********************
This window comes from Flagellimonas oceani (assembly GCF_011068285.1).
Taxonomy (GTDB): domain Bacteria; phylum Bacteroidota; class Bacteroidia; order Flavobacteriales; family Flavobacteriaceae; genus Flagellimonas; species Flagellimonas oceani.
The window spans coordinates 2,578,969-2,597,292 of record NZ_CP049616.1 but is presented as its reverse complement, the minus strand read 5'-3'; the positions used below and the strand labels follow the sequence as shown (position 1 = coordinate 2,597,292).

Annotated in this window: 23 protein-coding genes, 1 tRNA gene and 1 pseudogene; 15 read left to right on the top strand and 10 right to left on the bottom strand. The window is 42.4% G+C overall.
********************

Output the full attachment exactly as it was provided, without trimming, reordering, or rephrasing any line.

This window comes from Flagellimonas oceani (assembly GCF_011068285.1).
Taxonomy (GTDB): domain Bacteria; phylum Bacteroidota; class Bacteroidia; order Flavobacteriales; family Flavobacteriaceae; genus Flagellimonas; species Flagellimonas oceani.
The window spans coordinates 2,578,969-2,597,292 of record NZ_CP049616.1 but is presented as its reverse complement, the minus strand read 5'-3'; the positions used below and the strand labels follow the sequence as shown (position 1 = coordinate 2,597,292).

Annotated in this window: 23 protein-coding genes, 1 tRNA gene and 1 pseudogene; 15 read left to right on the top strand and 10 right to left on the bottom strand. The window is 42.4% G+C overall.